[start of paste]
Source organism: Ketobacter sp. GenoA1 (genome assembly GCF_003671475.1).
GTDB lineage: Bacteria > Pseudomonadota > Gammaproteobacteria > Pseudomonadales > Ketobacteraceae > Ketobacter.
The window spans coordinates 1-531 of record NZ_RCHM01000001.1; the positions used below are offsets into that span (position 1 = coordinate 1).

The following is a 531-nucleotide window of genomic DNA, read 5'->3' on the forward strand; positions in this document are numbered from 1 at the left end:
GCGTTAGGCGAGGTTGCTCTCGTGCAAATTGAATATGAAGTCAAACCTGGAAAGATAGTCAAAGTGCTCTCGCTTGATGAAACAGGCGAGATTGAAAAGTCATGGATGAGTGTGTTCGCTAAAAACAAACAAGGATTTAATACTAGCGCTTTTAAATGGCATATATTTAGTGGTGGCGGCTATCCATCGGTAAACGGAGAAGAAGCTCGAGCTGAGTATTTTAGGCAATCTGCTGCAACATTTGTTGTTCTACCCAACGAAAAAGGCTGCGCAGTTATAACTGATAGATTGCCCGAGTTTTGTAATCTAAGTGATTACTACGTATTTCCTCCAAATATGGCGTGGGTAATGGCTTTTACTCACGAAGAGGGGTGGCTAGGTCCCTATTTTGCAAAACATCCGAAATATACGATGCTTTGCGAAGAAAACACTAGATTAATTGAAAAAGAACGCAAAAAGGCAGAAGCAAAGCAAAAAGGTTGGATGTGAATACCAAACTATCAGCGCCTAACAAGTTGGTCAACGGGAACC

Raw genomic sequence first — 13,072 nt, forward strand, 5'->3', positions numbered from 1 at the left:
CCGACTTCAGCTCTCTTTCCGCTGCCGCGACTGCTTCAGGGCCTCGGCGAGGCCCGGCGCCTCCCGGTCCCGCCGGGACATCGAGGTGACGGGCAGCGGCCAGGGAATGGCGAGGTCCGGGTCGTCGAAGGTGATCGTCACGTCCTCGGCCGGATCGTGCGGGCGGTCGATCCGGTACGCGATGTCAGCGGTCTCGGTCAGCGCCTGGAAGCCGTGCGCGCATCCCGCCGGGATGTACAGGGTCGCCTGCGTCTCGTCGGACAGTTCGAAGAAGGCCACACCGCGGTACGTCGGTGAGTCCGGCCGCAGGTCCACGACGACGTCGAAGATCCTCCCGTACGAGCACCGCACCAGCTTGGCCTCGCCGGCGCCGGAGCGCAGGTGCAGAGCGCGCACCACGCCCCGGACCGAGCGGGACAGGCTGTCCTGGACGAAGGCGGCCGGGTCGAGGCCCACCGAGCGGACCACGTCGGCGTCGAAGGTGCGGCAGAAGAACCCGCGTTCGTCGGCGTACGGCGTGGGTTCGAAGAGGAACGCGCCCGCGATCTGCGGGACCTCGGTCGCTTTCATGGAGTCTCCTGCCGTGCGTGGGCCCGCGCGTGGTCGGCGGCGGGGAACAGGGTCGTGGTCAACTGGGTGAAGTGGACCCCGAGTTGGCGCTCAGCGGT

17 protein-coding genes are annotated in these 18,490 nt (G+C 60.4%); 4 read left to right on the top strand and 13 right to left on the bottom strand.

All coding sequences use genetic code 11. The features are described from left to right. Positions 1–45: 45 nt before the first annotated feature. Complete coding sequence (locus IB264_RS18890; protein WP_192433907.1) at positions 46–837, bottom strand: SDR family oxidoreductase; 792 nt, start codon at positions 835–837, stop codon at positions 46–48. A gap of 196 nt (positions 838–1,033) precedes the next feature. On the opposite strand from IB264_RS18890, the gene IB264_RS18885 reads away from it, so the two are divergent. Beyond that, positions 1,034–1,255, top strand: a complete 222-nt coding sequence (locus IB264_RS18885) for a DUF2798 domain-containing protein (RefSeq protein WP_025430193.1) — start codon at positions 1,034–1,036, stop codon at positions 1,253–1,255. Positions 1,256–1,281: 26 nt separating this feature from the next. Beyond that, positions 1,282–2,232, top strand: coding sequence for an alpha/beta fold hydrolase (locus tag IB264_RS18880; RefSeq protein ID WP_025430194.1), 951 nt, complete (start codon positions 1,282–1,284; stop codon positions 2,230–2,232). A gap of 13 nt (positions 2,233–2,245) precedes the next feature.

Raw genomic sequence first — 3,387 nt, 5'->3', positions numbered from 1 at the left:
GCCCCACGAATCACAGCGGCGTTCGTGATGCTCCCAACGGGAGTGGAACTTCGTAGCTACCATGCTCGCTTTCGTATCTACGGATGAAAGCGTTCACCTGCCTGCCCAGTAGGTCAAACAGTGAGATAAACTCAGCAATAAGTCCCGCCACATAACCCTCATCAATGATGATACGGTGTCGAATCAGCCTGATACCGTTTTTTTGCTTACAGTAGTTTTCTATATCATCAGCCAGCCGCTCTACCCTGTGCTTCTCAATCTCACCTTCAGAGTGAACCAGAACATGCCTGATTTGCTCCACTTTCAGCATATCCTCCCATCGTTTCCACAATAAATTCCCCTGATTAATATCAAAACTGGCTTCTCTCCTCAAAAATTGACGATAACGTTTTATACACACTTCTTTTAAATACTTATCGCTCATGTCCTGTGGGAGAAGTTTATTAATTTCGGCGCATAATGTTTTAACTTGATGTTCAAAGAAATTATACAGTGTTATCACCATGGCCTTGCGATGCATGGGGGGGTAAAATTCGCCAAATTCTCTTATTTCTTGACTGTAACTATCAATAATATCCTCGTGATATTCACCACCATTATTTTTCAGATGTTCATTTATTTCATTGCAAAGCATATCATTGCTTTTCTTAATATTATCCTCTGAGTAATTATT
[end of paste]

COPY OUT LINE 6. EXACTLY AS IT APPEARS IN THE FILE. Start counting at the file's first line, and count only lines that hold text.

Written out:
Raw genomic sequence first — 13,072 nt, forward strand, 5'->3', positions numbered from 1 at the left: